JKW You both live and work in Paris. What response have you seen to the fire and recovery efforts?

Jean-Olivier Després When the catastrophe happened, we were both in New York. We saw the images coming in and were completely devastated; we thought it couldn’t possibly be real. We started calling our friends and family to find out what was going on, and the reality was worse than we could have imagined. We didn’t know at that moment whether the fire fighters would be able to stop the destruction.

For Notre-Dame

Patti Smith, Joan the Soldier, Notre Dame, 2010, gelatin silver print, 10 × 8 inches (25.4 × 20.3 cm) © Patti Smith

For Notre-Dame

Y.Z. Kami, White Dome VI, 2012–13, dye and acrylic on linen, 30 × 33 inches (76.2 × 83.8 cm) © Y.Z. Kami

But we realized that it wasn’t just Parisians who were devastated; a lot of people around the world responded to the event in a similar way. Many philosophers, writers, and journalists have written about this in the weeks since, commenting on Notre-Dame’s significance not just for the French, but for the rest of the world as well. It’s a symbol, an icon, for many reasons, of course. It’s an architectural monument that has been standing for almost eight hundred years. It’s a monument of Gothic art. It’s a symbol of Paris. Throughout the centuries, many great artists have represented Notre-Dame. David’s depiction of the coronation of Napoleon, which you can see at the Louvre, is set inside the cathedral. Famous photographers from the nineteenth century on have photographed both the exterior and the interior—Henri Cartier-Bresson, Robert Doisneau . . . Many painters have depicted it too: Claude Monet, Henri Matisse, and Pablo Picasso all made paintings of Notre-Dame; Edward Hopper painted it when he came to Paris in the early twentieth century.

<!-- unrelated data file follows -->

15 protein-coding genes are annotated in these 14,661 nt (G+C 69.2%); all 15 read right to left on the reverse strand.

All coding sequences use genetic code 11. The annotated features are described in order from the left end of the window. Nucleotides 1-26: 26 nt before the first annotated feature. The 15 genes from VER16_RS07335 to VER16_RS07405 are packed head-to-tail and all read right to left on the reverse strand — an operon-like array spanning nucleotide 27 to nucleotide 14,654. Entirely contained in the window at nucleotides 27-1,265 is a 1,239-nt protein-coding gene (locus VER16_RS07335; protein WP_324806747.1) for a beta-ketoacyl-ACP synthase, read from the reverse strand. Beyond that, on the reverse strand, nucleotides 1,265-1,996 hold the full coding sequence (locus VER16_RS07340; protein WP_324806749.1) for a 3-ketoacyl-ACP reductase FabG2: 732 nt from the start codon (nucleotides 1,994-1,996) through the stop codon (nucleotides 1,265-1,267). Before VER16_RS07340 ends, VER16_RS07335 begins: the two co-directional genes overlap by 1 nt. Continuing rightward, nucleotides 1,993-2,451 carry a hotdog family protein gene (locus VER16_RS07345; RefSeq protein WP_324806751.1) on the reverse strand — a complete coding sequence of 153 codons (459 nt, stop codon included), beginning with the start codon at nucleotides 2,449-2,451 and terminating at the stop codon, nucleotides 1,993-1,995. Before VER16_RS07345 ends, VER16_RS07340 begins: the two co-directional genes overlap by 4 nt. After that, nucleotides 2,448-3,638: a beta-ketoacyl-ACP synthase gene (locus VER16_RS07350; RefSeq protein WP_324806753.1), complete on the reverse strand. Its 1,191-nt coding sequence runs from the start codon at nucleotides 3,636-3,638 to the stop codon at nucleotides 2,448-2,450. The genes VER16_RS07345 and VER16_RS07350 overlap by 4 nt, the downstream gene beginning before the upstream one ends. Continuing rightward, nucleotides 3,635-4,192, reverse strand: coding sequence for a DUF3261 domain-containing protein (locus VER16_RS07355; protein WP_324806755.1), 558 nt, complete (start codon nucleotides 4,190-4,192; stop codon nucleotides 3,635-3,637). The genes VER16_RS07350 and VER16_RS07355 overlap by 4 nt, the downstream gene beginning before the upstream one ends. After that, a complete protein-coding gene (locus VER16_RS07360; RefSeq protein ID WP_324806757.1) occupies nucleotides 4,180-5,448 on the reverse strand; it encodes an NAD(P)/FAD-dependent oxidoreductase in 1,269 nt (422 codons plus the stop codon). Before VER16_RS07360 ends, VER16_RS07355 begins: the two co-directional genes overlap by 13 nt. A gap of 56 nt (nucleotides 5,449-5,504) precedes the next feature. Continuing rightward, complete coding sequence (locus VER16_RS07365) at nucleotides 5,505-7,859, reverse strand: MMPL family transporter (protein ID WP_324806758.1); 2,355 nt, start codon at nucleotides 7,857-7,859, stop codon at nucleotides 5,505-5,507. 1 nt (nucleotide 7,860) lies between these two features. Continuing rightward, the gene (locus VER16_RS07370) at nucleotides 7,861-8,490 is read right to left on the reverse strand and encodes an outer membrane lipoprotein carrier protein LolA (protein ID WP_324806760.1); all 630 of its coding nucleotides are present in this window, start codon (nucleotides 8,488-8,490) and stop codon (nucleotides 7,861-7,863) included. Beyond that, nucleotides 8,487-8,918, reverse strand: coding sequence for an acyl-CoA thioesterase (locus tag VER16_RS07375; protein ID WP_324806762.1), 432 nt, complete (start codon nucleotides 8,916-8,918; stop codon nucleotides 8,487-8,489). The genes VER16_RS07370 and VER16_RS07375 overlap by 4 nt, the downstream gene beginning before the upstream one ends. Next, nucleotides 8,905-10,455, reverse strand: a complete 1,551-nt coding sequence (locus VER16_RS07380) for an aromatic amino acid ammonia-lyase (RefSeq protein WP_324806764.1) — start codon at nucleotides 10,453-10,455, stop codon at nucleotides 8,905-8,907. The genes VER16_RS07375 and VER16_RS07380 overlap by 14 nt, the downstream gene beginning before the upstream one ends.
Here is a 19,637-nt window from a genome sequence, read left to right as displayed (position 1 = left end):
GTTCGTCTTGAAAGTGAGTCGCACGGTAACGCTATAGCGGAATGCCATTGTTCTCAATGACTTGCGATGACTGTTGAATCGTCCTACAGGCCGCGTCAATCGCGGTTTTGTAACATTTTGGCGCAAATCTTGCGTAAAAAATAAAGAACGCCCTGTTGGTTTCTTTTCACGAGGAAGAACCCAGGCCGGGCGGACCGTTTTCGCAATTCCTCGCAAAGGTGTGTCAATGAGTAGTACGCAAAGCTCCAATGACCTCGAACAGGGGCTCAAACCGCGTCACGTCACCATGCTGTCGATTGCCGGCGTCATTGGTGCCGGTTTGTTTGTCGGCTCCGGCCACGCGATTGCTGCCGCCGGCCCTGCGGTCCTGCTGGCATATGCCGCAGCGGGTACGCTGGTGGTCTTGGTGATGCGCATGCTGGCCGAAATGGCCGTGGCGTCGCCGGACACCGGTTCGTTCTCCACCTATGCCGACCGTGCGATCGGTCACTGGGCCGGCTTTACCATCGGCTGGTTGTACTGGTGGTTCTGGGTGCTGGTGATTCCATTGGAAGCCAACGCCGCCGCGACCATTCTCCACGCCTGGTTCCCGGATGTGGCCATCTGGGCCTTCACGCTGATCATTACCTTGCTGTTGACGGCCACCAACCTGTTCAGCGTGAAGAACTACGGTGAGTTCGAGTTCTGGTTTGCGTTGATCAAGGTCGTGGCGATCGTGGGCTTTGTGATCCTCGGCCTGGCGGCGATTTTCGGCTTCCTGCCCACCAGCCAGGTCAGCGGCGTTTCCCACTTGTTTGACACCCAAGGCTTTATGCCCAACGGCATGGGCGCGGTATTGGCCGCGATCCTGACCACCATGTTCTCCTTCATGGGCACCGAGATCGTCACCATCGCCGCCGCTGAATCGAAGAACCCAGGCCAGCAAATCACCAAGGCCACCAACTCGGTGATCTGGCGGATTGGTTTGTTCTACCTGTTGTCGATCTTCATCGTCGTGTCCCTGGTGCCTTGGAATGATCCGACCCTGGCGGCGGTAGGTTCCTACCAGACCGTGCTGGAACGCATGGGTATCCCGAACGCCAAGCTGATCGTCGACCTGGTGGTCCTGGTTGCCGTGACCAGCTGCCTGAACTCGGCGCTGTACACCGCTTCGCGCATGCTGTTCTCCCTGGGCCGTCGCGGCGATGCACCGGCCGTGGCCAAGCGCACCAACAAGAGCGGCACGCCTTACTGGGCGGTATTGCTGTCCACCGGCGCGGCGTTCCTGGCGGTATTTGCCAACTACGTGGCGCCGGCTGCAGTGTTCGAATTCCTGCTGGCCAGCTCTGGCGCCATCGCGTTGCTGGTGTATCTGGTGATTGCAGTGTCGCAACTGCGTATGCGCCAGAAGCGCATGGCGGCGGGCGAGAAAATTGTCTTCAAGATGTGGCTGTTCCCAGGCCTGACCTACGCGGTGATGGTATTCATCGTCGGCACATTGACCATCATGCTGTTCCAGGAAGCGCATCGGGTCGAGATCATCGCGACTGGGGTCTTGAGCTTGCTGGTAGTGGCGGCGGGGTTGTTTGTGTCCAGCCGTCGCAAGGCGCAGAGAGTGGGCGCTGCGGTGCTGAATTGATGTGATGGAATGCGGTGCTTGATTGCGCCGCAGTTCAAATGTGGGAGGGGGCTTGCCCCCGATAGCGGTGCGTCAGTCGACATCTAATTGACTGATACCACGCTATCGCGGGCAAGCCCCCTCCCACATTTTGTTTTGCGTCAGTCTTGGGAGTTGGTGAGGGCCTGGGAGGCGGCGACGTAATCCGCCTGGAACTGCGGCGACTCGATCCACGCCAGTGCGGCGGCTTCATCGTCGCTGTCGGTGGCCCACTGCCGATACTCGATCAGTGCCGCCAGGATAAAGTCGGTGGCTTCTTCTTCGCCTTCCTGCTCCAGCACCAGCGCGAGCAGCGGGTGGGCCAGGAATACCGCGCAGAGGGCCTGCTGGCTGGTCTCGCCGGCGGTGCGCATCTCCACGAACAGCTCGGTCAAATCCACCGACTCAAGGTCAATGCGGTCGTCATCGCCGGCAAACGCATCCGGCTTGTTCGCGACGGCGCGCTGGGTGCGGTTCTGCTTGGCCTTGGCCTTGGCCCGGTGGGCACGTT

For Parisians, Notre-Dame is very often in our daily lives.

For Notre-Dame

Blair Thurman, Creamy Tomato, 2017, acrylic on canvas on wood, 59 ⅝ × 34 ⅞ × 1 ½ inches (151.4 × 88.6 × 3.8 cm) © Blair Thurman

For Notre-Dame